Keiko Beatie, director of program development and special projects for the Newport Beach Film Festival, receives an average of 2,000 submissions a year. "Of those, only about 25 percent are chosen to be screened during the festival," she explains. Since each submission is viewed by three screeners as well as by festival staff, the evaluation process can be time-consuming. "We've found that using Without A Box helps ensure that submissions fit into the festival's program, saving staff time and the filmmaker's resources."
In addition to saving time and money, Without A Box allows filmmakers to create "accounts" where they can store information, including press kits, about their film. When a filmmaker finds a festival that looks promising, Without A Box will "pre-qualify" the film by comparing the festival's criteria with the information supplied by the filmmaker. Later, if the filmmaker decides to apply to one or more festivals, a few keystrokes will fill out the necessary applications. Filmmakers can also pay application fees through Without A Box, saving a substantial 20 to 30 percent over the cost of applying to the festivals directly.
At present, Without A Box has working relationships with about 150 festivals, a number that's growing. Equally impressive are the 25,000 filmmakers from 80 countries that use the site and the approximately 1,000 new filmmakers that come to the site each month.
The biggest advantage of submitting to local and regional festivals is that you can get feedback from real audiences (as opposed to industry and press audiences) about your work. However, many documentarians don't like to hear that they need to rework their films. But changing your work-in-progress to address the concerns of real audiences is another way of making your production stand out.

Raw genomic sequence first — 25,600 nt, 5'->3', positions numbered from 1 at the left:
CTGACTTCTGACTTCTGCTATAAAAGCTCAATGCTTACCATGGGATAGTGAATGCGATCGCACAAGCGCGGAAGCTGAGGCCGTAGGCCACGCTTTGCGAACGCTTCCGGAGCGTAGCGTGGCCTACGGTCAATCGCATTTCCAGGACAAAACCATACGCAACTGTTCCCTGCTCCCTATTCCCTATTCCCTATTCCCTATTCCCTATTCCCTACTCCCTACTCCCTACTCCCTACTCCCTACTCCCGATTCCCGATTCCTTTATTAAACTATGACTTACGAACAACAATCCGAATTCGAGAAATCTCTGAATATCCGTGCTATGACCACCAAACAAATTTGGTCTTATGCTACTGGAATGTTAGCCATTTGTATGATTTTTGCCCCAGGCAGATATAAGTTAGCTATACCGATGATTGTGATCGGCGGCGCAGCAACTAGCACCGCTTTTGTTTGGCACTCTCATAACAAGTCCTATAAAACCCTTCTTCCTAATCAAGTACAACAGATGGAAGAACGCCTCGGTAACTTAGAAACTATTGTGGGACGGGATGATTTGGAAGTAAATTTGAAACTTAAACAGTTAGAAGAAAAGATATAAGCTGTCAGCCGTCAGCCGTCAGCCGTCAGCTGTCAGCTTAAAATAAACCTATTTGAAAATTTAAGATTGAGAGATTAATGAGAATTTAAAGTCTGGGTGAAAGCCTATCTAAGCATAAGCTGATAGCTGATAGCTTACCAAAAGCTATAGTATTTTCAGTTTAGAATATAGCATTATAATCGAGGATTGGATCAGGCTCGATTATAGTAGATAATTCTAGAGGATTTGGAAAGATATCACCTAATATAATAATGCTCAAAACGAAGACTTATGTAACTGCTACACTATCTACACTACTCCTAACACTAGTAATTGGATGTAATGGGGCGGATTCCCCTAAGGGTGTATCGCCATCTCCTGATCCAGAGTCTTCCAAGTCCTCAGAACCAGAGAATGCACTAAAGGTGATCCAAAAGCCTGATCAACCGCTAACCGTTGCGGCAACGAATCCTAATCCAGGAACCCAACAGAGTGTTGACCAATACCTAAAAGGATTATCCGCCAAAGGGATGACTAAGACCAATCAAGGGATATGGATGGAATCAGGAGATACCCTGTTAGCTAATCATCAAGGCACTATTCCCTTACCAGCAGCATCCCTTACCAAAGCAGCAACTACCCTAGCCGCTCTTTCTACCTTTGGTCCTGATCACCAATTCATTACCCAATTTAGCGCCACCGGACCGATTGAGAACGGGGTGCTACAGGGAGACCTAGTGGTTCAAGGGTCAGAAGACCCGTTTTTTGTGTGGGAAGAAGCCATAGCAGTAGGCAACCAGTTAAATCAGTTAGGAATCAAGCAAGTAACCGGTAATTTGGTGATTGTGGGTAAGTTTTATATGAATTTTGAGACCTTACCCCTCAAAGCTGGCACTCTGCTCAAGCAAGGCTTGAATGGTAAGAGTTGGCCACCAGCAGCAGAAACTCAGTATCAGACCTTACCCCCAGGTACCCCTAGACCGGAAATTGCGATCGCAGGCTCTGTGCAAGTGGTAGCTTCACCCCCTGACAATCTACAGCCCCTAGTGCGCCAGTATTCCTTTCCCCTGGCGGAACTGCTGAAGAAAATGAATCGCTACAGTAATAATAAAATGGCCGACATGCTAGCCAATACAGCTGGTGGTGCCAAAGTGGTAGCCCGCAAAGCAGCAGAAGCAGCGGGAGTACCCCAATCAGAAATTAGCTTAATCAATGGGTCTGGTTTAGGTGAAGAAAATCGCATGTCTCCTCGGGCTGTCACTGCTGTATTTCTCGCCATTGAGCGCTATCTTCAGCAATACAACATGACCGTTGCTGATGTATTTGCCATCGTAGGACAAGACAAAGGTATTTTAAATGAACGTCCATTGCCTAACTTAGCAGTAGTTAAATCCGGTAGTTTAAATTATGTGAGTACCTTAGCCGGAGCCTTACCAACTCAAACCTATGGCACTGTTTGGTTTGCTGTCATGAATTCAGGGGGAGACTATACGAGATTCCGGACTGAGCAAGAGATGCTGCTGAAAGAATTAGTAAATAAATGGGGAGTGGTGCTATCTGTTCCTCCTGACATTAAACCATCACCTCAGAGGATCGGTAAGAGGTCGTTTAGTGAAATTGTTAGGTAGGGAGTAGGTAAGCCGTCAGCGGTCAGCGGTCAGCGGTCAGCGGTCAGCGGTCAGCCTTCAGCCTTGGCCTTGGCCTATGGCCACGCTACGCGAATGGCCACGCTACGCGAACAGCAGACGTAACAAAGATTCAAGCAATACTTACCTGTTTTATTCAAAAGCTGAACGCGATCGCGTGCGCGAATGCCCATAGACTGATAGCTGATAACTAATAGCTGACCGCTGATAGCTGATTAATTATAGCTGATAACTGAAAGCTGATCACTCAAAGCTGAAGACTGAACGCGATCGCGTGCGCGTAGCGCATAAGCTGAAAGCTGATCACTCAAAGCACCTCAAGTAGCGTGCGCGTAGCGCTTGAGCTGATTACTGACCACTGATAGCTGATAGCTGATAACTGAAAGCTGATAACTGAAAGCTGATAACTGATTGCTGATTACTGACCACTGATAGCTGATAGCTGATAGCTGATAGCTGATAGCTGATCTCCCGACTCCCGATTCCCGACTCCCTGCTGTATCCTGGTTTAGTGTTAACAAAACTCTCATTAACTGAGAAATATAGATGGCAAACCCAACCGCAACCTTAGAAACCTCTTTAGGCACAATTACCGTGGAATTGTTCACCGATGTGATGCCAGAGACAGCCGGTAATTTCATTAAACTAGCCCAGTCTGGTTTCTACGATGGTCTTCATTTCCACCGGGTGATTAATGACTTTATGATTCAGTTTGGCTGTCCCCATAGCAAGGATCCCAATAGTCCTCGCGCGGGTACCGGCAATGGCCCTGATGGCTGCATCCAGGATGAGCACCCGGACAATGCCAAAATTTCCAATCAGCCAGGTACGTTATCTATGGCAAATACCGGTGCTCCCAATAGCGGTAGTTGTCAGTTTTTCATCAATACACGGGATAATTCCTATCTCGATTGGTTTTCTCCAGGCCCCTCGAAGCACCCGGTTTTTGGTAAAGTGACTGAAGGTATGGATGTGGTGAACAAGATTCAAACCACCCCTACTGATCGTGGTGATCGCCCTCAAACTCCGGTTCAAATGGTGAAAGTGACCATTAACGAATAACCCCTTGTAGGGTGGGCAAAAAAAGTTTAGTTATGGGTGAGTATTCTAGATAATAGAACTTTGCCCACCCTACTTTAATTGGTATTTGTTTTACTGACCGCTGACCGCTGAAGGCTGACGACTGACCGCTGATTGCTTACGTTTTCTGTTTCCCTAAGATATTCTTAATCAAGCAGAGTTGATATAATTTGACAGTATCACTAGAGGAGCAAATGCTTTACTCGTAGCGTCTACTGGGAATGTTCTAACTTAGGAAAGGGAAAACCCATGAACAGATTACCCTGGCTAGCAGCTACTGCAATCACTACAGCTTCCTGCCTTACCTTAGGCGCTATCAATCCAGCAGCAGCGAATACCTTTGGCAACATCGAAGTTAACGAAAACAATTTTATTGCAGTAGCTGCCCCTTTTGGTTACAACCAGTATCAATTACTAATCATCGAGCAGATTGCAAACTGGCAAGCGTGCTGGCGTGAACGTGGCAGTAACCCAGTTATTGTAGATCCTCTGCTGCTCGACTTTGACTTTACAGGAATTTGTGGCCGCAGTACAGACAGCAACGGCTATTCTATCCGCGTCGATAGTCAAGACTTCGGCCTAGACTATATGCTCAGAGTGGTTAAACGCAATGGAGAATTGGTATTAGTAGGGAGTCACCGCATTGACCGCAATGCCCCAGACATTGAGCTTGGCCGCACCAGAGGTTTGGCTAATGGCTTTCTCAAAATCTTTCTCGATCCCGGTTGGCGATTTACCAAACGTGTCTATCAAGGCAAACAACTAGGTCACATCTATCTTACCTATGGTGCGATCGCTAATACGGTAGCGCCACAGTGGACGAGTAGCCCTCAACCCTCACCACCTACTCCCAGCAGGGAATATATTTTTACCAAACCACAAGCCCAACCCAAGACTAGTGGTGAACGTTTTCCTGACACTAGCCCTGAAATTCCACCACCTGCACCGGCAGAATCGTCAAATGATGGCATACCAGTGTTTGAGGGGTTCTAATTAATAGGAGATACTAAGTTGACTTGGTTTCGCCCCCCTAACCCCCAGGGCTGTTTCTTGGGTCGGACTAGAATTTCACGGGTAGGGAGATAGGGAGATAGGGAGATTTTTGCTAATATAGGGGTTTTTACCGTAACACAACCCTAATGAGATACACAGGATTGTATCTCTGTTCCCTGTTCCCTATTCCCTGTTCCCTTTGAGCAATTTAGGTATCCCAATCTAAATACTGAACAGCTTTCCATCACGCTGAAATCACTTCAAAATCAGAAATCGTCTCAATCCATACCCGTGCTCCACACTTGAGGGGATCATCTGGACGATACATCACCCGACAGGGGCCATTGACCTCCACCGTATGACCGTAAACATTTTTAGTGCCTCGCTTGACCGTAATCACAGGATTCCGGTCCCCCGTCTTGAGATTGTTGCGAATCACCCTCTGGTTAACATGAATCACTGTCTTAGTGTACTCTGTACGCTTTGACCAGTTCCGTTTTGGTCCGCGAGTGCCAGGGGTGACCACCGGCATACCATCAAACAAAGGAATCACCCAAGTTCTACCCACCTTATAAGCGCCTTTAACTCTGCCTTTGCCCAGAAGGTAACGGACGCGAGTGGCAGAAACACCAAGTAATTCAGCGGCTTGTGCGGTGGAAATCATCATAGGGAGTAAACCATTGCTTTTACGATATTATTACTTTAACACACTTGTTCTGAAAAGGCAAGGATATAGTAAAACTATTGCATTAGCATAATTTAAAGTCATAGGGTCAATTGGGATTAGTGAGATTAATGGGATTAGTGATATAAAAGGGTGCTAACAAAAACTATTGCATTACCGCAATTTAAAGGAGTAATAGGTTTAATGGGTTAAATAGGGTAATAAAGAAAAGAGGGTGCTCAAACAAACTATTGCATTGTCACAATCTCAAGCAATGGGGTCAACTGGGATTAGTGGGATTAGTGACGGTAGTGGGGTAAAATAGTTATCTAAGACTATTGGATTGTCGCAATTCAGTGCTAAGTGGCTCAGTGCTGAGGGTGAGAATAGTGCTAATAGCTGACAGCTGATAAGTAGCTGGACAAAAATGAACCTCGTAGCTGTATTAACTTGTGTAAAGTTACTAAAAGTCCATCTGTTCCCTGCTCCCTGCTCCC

Until recently, "real audience" input was limited to the big studios, which routinely run their films though multiple test screenings to determine how well the films play with audiences. When a film doesn't play well, it's re-edited to address the audiences' comments. Audience research services cost the studios tens of thousands of dollars per film––far too pricey for most independents and documentarians. To meet the needs of filmmakers on smaller budgets, there's FilmBuzz.
John Tenorio, producer of the award-winning documentary Lourdes, used FilmBuzz to gauge audience reactions to his film. "You might only have one shot at getting a distributor or having your film exhibited at a major festival," Tenorio maintains. "When you're so close to the vest that you can't see the imperfections, you need unbiased opinions if want to make the first and only shot that you have count." Tenorio says that the FilmBuzz report "swayed a distributor to screen the film."
"Our reports aren't free, but they're not out of reach for most documentarians," explains Greg Kahn, FilmBuzz's president. A standard FilmBuzz report costs $500, but a second report for the same film only costs $400; a third report, $300, and so on. For that, you get a detailed document showing your ranking within the festival, the average ranking of all the films in the festival, and specific audience reactions to such elements of your film as writing, pacing and length. The report also details whether audience members would recommend the film to family, friends and strangers; the reasons for attending the screening; and the demographic breakdown of the audience.
A slightly more costly alternative is a customized FilmBuzz report, which is tailored to answer specific questions that a filmmaker might ask audiences about his or her film. Reports are generally available about a week after the end of the festival. Along with the FilmBuzz report, filmmakers receive a consultation session.